Posted: Wednesday, August 19, 2009 8:01 pm
Dear Annie: I have been with an amazing man for many years. “Todd” is funny and sweet, and my family adores him. However, I continue to question our relationship because, although he’s very motivated, he lacks the follow through.
Todd has started and stopped numerous careers and changed his course of school study more times than I can count. I, on the other hand, have finished two degrees and started a career. He is in the exact same place he was when we started the relationship. My family loves him so much that they make excuses for his situation. They say, “Give him time,” but it’s been four years. Am I being too picky? Should I be happy that I have found someone who treats me well? And if I do give him more time, how long do I wait for him to get his act together?
I believe Todd may have ADD. He mentioned he was diagnosed as a teen but stopped taking the medication because it “made him jittery.” I’m sure many advances have been made in the treatment of ADD within the last 10 years. How can I approach him about seeking help again without hurting his feelings or making him defensive? — Restless and Waiting
Dear Restless: If you are planning to marry Todd, you ought to be able to discuss your concerns honestly with him. Ask if he is bothered by his inability to stick with a specific career. Mention that adult ADD can be problematic, that there might be medication that works better for him and that, along with behavior modification, he could find ways to be more focused. Then decide whether Todd’s other qualities make up for this particular irritation, because we can’t promise it will change. Not every man has to be the ambitious breadwinner.
Dear Annie: My wife quit smoking a year ago. However, she has recently started buying and using nicotine gum.
I have not been able to summon the courage to talk to her about this and ask about her reasons. She is a professional who works hard in the medical industry. It scares me that she is using this chemical. Based on current information, do you think I have reason to worry? — Nervous Nick
Dear Nick: Maybe. Replacement nicotine gum is better for her health than smoking, but it’s not intended for long-term use, which has been associated with insulin resistance, severe allergic reactions and possible cardiovascular problems. If your wife is chewing the gum because she is having cigarette cravings and plans to use it temporarily, she should be OK. Please don’t be afraid to express your concerns to her.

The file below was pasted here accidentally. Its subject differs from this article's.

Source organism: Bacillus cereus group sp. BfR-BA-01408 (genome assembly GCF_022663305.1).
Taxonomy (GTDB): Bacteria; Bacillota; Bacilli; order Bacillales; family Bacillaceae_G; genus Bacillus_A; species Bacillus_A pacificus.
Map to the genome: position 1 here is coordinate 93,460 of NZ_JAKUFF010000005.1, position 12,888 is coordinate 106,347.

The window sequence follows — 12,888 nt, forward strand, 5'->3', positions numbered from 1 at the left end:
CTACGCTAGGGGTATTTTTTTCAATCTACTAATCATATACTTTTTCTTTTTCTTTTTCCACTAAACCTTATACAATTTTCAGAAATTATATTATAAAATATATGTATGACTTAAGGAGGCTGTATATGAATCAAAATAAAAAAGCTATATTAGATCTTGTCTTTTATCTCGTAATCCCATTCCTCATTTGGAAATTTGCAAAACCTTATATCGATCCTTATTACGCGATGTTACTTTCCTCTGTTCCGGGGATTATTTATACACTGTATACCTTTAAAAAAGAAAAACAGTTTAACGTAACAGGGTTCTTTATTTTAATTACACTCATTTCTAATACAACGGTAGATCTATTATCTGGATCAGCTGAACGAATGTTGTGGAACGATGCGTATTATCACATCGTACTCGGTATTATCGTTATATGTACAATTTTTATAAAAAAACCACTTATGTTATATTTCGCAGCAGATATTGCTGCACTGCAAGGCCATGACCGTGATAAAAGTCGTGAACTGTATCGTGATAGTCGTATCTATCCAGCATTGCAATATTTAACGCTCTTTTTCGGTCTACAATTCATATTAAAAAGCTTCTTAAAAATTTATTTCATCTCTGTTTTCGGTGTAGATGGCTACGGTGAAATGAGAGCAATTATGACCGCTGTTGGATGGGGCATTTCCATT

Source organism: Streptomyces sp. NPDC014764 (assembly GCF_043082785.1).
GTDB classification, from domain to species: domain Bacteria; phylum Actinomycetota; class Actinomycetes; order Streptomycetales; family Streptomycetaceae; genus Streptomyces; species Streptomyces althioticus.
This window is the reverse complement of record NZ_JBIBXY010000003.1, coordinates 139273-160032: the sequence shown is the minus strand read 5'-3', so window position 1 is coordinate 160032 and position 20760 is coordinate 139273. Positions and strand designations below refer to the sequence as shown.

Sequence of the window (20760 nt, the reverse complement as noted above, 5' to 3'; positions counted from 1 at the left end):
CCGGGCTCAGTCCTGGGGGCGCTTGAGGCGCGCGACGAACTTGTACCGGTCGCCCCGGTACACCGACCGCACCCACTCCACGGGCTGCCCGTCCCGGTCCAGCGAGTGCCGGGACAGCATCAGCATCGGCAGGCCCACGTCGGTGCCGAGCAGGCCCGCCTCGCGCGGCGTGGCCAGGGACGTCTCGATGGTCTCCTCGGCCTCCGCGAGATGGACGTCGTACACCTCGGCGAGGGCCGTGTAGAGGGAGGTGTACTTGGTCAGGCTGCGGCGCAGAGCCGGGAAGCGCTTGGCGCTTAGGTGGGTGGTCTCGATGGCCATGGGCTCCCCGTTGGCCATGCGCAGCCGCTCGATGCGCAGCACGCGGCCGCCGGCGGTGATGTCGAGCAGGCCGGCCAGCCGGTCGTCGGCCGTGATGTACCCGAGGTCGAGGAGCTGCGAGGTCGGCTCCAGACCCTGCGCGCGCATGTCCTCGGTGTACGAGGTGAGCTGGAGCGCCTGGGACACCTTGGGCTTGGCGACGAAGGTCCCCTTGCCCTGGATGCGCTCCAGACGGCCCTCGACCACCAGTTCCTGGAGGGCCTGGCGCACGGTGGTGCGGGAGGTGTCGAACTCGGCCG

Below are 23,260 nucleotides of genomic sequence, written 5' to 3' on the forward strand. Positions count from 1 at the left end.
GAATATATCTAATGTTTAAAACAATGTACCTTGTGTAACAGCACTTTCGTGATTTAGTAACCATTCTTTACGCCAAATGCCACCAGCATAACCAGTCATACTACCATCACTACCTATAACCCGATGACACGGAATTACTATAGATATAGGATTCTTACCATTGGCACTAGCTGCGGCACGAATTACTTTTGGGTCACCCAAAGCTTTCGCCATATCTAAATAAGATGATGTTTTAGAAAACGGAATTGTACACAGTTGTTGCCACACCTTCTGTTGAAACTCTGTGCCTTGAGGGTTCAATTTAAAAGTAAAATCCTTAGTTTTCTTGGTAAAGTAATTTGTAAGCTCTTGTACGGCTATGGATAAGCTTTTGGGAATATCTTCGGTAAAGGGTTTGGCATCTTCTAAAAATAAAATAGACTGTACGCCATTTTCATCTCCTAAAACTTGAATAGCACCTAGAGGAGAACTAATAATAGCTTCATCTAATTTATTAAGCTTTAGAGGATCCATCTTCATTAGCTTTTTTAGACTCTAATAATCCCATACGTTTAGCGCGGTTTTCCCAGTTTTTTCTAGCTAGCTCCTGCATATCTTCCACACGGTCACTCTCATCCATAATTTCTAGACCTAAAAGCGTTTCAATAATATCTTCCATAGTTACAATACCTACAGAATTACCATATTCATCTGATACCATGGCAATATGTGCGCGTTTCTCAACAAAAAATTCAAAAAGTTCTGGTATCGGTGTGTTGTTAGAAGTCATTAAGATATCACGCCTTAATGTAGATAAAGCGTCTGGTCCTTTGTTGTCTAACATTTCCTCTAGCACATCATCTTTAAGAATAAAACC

Dear Annie: “Desperate in Pennsylvania” said she is experiencing an annoying click while swallowing. I suggest she consult with a hospital-based speech/language pathologist who specializes in swallowing disorders. The therapist might suggest a swallowing study in conjunction with radiology to view the mechanics of the swallow and ultimately offer a few simple compensatory techniques involving head positioning that may minimize the clicking. A physician’s referral to get the ball rolling would be appropriate. — Retired SLP in Ft. Myers
Dear Ft. Myers: Thanks for your suggestion. Here are two more:
From Michigan: I urge “Desperate” to make an appointment with a neurologist as soon as possible. It’s possible she has something called “Arnold-Chiari I Malformation,” a rare condition where the brain is pushed into the spinal column, restricting spinal fluid flow. I know because my son has it. A neurologist can help.
Maryland: I recently experienced the same clicking in my throat, as well as in my ears. Under the care of an ENT, I suffered with these symptoms for nine months, all the while treating sinus infections and allergies. Finally other symptoms showed I had acid reflux, even though I never suffered from heartburn or typical reflux symptoms.
Annie’s Mailbox is written by Kathy Mitchell and Marcy Sugar, longtime editors of the Ann Landers column. Please e-mail your questions to email@example.com, or write to: Annie’s Mailbox, P.O. Box 118190, Chicago, IL 60611. To find out more about Annie’s Mailbox, and read features by other Creators Syndicate writers and cartoonists, visit the Creators Syndicate Web page at www.creators.com.
Published in The Messenger 8.19.09